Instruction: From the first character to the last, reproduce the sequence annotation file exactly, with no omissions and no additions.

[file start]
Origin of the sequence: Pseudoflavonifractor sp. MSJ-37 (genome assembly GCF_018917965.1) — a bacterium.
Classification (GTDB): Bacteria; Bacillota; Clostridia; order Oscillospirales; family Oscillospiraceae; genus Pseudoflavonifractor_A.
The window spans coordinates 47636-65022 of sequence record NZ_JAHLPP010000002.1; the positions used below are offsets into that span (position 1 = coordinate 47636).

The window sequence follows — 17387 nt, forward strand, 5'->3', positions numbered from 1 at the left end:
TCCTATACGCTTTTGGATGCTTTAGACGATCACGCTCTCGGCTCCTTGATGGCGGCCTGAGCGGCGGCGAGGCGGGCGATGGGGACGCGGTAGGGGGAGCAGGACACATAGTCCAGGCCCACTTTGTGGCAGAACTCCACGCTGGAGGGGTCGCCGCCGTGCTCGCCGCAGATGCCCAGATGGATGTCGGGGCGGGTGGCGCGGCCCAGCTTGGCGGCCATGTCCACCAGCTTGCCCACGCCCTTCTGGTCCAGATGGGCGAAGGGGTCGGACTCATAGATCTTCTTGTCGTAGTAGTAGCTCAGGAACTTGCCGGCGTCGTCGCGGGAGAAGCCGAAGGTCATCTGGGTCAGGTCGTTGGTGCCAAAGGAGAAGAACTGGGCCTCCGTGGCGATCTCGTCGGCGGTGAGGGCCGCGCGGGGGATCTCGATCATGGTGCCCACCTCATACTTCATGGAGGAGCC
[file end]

Origin of the sequence: Pseudoflavonifractor sp. MSJ-37 (genome assembly GCF_018917965.1) — a bacterium.
Classification (GTDB): Bacteria; Bacillota; Clostridia; order Oscillospirales; family Oscillospiraceae; genus Pseudoflavonifractor_A.
The window spans coordinates 47636-65022 of sequence record NZ_JAHLPP010000002.1; the positions used below are offsets into that span (position 1 = coordinate 47636).

The window sequence follows — 17387 nt, forward strand, 5'->3', positions numbered from 1 at the left end:
TCCTATACGCTTTTGGATGCTTTAGACGATCACGCTCTCGGCTCCTTGATGGCGGCCTGAGCGGCGGCGAGGCGGGCGATGGGGACGCGGTAGGGGGAGCAGGACACATAGTCCAGGCCCACTTTGTGGCAGAACTCCACGCTGGAGGGGTCGCCGCCGTGCTCGCCGCAGATGCCCAGATGGATGTCGGGGCGGGTGGCGCGGCCCAGCTTGGCGGCCATGTCCACCAGCTTGCCCACGCCCTTCTGGTCCAGATGGGCGAAGGGGTCGGACTCATAGATCTTCTTGTCGTAGTAGTAGCTCAGGAACTTGCCGGCGTCGTCGCGGGAGAAGCCGAAGGTCATCTGGGTCAGGTCGTTGGTGCCAAAGGAGAAGAACTGGGCCTCCGTGGCGATCTCGTCGGCGGTGAGGGCCGCGCGGGGGATCTCGATCATGGTGCCCACCTCATACTTCATGGAGGAGCC